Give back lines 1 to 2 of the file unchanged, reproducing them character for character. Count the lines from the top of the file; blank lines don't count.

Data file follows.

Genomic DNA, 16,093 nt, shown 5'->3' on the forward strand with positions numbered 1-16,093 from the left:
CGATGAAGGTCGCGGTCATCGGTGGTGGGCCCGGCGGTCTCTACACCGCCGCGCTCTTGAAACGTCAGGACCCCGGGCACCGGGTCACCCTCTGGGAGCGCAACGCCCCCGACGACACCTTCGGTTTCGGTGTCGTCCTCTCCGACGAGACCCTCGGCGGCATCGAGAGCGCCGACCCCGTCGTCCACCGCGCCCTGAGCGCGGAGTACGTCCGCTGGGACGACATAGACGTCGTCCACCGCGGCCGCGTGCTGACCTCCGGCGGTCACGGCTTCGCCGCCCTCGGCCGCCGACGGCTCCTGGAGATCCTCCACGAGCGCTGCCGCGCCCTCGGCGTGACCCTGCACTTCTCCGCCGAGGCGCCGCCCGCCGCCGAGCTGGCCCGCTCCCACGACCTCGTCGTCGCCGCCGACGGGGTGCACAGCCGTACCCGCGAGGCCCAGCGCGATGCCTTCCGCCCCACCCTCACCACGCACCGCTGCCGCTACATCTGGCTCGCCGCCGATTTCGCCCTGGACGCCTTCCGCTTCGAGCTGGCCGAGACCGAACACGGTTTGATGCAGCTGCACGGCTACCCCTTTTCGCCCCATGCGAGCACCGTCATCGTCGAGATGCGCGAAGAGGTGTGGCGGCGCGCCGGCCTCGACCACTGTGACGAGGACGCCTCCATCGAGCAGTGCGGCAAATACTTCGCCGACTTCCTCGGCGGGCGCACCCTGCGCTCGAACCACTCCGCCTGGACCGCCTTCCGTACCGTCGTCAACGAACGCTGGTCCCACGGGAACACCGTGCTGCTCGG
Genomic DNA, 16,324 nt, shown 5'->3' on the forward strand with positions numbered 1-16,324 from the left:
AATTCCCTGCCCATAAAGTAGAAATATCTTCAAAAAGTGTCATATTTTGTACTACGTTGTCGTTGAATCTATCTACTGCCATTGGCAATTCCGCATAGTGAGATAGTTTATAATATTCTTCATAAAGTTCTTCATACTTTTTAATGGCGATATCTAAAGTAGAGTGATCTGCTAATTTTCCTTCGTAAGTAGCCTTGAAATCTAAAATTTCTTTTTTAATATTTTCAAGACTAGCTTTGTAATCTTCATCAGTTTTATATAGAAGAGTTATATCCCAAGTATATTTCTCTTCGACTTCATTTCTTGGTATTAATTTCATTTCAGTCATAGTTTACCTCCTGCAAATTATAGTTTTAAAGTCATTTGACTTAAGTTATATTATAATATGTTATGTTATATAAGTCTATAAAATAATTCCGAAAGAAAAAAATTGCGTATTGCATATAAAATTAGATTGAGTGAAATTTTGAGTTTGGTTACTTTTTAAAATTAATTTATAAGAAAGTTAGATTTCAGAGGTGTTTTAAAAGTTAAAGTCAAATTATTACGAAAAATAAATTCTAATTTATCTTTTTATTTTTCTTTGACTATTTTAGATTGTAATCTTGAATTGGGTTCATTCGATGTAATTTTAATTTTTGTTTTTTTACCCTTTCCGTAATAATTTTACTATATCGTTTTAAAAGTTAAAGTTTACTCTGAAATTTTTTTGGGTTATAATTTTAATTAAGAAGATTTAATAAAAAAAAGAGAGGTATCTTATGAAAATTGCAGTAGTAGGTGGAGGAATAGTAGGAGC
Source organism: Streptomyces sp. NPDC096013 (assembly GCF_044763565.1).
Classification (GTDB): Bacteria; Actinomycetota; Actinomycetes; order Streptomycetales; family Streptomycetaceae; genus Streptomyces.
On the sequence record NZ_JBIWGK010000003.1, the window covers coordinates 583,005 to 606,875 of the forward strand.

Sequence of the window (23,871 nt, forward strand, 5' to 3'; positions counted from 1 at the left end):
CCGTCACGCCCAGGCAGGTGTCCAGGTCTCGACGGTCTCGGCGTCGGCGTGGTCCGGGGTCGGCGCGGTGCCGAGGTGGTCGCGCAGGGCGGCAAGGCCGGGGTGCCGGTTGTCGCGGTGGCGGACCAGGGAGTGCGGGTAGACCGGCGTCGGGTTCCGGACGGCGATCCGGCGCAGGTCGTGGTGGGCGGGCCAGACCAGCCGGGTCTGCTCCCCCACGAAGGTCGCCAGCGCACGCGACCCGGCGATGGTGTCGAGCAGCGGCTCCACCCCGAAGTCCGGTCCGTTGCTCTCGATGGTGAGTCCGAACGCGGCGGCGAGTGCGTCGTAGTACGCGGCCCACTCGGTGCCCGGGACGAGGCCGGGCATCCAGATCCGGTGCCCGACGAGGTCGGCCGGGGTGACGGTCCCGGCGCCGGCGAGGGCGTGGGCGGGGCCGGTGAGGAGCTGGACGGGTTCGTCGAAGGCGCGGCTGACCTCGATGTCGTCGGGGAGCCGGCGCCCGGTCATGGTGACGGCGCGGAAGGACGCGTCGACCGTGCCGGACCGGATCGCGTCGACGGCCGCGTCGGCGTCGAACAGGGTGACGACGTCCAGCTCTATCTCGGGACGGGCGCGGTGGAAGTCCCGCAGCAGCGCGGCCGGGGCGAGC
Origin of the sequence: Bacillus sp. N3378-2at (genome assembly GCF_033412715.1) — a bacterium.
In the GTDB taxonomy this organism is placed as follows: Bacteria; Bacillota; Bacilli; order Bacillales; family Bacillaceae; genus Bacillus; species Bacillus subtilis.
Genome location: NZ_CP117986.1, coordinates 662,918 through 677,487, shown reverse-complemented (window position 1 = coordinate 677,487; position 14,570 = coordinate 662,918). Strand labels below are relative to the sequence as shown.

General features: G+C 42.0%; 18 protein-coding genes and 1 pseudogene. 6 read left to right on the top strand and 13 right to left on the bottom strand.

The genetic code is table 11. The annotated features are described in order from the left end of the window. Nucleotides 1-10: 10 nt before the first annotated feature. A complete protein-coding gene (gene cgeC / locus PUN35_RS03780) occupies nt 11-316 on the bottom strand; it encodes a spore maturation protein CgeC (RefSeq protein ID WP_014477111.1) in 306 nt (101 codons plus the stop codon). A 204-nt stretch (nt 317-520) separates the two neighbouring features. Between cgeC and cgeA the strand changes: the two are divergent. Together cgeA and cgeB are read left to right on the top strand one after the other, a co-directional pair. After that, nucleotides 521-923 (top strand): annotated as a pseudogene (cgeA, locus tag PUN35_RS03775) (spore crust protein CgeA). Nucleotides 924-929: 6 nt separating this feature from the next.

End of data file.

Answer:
Genomic DNA, 16,093 nt, shown 5'->3' on the forward strand with positions numbered 1-16,093 from the left:
CGATGAAGGTCGCGGTCATCGGTGGTGGGCCCGGCGGTCTCTACACCGCCGCGCTCTTGAAACGTCAGGACCCCGGGCACCGGGTCACCCTCTGGGAGCGCAACGCCCCCGACGACACCTTCGGTTTCGGTGTCGTCCTCTCCGACGAGACCCTCGGCGGCATCGAGAGCGCCGACCCCGTCGTCCACCGCGCCCTGAGCGCGGAGTACGTCCGCTGGGACGACATAGACGTCGTCCACCGCGGCCGCGTGCTGACCTCCGGCGGTCACGGCTTCGCCGCCCTCGGCCGCCGACGGCTCCTGGAGATCCTCCACGAGCGCTGCCGCGCCCTCGGCGTGACCCTGCACTTCTCCGCCGAGGCGCCGCCCGCCGCCGAGCTGGCCCGCTCCCACGACCTCGTCGTCGCCGCCGACGGGGTGCACAGCCGTACCCGCGAGGCCCAGCGCGATGCCTTCCGCCCCACCCTCACCACGCACCGCTGCCGCTACATCTGGCTCGCCGCCGATTTCGCCCTGGACGCCTTCCGCTTCGAGCTGGCCGAGACCGAACACGGTTTGATGCAGCTGCACGGCTACCCCTTTTCGCCCCATGCGAGCACCGTCATCGTCGAGATGCGCGAAGAGGTGTGGCGGCGCGCCGGCCTCGACCACTGTGACGAGGACGCCTCCATCGAGCAGTGCGGCAAATACTTCGCCGACTTCCTCGGCGGGCGCACCCTGCGCTCGAACCACTCCGCCTGGACCGCCTTCCGTACCGTCGTCAACGAACGCTGGTCCCACGGGAACACCGTGCTGCTCGG